Income equality has always been a class warfare sham. Set aside the economics and the easy way to tell is that the people calling for it earn far more than the average person ever will. They’re not proposing to equalize anything. Their endgame is to rig the system for their own benefit.
In the Republican response to Obama’s income equality pitch, Senator Cathy McMorris Rodgers said, “The president talks a lot about income inequality. But the real gap we face today is one of opportunity inequality.”
That certainly cuts much closer to the truth than the income inequality slogans. The problem isn’t how much money the rich make, but how much money the poor don’t make. Trying to forcibly shift that won’t work. It will just destroy more jobs, increase poverty and force more social spending.
And that’s part of the endgame for Obama and his cronies. Welfare voters are more reliable voters. Keep people poor and they have few options.
Income inequality directly clashes with opportunity. The more government controls the economy, the less opportunities exist for moving up the economic ladder through your own efforts, instead of government subsidies or a quota system that have their limits and come with glass ceilings.
Opportunity is the opposite of equality. If everyone really were forced to be equal in their achievements, then there would be no opportunity.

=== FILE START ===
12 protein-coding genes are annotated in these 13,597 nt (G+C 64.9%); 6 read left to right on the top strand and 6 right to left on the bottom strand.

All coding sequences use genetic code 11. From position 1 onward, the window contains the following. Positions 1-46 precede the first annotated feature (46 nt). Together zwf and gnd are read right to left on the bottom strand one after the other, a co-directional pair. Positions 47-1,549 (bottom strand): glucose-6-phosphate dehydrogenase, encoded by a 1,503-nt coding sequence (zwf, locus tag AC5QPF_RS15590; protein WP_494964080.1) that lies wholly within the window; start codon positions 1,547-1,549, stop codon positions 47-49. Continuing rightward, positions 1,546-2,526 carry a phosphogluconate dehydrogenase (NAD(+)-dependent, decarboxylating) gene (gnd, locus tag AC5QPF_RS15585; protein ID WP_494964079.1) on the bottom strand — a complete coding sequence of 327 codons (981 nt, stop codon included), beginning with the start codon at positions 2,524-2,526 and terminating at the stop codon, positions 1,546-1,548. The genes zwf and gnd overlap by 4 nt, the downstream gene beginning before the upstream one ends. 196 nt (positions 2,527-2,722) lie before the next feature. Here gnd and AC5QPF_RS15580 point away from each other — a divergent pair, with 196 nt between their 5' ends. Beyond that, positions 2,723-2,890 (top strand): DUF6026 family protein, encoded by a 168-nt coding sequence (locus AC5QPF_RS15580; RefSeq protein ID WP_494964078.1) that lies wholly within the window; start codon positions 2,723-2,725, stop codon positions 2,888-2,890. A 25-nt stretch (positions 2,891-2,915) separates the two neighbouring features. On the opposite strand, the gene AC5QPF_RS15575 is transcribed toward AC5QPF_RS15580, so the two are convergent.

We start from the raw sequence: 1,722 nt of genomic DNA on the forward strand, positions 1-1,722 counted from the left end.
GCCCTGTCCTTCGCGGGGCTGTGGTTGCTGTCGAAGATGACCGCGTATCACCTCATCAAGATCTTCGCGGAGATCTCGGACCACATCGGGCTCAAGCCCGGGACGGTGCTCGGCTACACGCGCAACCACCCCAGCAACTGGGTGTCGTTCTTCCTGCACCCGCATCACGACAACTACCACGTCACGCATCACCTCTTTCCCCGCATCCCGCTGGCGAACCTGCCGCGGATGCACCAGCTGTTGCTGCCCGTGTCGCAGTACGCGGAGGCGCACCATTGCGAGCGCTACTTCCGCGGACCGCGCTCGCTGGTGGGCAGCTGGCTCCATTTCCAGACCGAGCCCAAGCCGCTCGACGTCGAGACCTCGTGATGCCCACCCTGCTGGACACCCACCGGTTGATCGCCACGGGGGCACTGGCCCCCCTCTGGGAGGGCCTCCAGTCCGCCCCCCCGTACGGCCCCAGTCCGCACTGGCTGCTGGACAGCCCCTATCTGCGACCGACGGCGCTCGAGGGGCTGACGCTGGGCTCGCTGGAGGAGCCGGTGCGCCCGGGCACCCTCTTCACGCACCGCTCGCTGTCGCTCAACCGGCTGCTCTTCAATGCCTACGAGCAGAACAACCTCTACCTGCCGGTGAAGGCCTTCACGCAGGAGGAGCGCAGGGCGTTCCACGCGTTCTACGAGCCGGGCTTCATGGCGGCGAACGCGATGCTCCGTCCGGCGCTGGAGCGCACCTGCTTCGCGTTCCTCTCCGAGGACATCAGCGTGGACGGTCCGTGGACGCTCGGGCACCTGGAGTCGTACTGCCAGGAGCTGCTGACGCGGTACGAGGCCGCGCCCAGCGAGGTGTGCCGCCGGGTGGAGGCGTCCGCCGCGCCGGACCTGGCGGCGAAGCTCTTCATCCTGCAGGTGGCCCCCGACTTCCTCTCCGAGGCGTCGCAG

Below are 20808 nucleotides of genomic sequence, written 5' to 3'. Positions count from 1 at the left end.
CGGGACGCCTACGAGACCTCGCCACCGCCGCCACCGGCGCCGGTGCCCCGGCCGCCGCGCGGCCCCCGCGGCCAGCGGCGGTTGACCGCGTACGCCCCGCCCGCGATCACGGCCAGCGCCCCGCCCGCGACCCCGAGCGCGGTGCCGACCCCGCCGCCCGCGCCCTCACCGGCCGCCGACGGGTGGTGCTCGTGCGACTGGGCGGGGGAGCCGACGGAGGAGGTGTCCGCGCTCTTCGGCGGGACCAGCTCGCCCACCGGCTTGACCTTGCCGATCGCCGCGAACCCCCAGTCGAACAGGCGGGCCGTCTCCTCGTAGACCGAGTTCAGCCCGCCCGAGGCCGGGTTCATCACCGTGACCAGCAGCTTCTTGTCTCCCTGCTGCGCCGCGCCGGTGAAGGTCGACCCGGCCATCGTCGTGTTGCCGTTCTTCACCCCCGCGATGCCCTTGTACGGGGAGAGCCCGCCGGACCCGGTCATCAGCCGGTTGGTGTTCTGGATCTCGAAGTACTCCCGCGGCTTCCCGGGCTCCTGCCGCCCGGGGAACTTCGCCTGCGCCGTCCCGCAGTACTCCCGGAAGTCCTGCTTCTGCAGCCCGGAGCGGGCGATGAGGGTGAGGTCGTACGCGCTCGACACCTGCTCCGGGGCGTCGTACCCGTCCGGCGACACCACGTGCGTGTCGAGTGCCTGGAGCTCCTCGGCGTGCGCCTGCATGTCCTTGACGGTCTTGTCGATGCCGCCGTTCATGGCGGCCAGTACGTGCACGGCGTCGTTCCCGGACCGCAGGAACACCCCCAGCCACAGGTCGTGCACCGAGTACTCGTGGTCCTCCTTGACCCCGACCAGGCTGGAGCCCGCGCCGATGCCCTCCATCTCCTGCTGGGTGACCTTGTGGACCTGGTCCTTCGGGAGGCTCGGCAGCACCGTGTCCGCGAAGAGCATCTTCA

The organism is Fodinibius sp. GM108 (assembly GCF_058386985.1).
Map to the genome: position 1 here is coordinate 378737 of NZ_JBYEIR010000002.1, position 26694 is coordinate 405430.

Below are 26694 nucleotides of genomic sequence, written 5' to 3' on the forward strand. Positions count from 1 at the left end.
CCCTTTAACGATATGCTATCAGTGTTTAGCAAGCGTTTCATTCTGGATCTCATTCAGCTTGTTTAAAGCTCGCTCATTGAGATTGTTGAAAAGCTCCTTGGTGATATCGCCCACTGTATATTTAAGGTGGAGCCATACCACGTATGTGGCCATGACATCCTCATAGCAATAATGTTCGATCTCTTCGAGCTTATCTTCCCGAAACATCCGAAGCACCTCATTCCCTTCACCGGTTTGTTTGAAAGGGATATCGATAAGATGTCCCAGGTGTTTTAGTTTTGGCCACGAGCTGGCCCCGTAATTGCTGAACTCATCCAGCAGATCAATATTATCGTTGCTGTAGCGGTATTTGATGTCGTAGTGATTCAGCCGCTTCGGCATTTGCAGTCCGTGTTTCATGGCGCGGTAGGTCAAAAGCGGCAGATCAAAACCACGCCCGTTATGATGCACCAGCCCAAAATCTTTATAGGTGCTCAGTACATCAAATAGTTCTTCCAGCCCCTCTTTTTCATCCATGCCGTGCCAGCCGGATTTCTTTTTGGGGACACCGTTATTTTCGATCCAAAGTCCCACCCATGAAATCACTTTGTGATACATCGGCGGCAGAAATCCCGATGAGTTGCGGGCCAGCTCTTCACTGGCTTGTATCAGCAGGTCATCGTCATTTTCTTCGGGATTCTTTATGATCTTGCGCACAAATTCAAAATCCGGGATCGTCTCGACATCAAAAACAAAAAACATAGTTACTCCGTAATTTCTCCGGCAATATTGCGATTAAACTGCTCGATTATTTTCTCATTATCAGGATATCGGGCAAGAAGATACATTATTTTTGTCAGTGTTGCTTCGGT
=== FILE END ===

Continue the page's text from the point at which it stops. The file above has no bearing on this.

The more fundamental question though is not what the national or global snapshot of wealth distribution should be, but what the individual living standard should be. This isn’t measured in cash amounts, it’s measured in buying power. Talking about a chicken in every pot and two cars in every garage directly addresses living standards.
Without living standards, wealth has no meaning. An increase in the minimum wage that only leaves you able to buy the same amount you did before because the rest of the economy doesn’t stand still when you adjust one piece of it, is worthless. It makes for good headlines for politicians, but accomplishes nothing.
Wealthy advocates for the poor call for minimum wage hikes for fast food workers and claim that the fast food places will be able to afford it because the workers will be able to buy more fast food. Even if this fantasy of economic equilibrium were viable, it would really mean the workers buying the same amount because the price of each item would go up. The workers would have more money, the fast food places would take in more money, but neither would be wealthier, only the numbers would have shifted.
Nationally we’ve been playing these shell games and the country is poorer for it. Opportunity moves a country forward. Artificial equality recessions do not.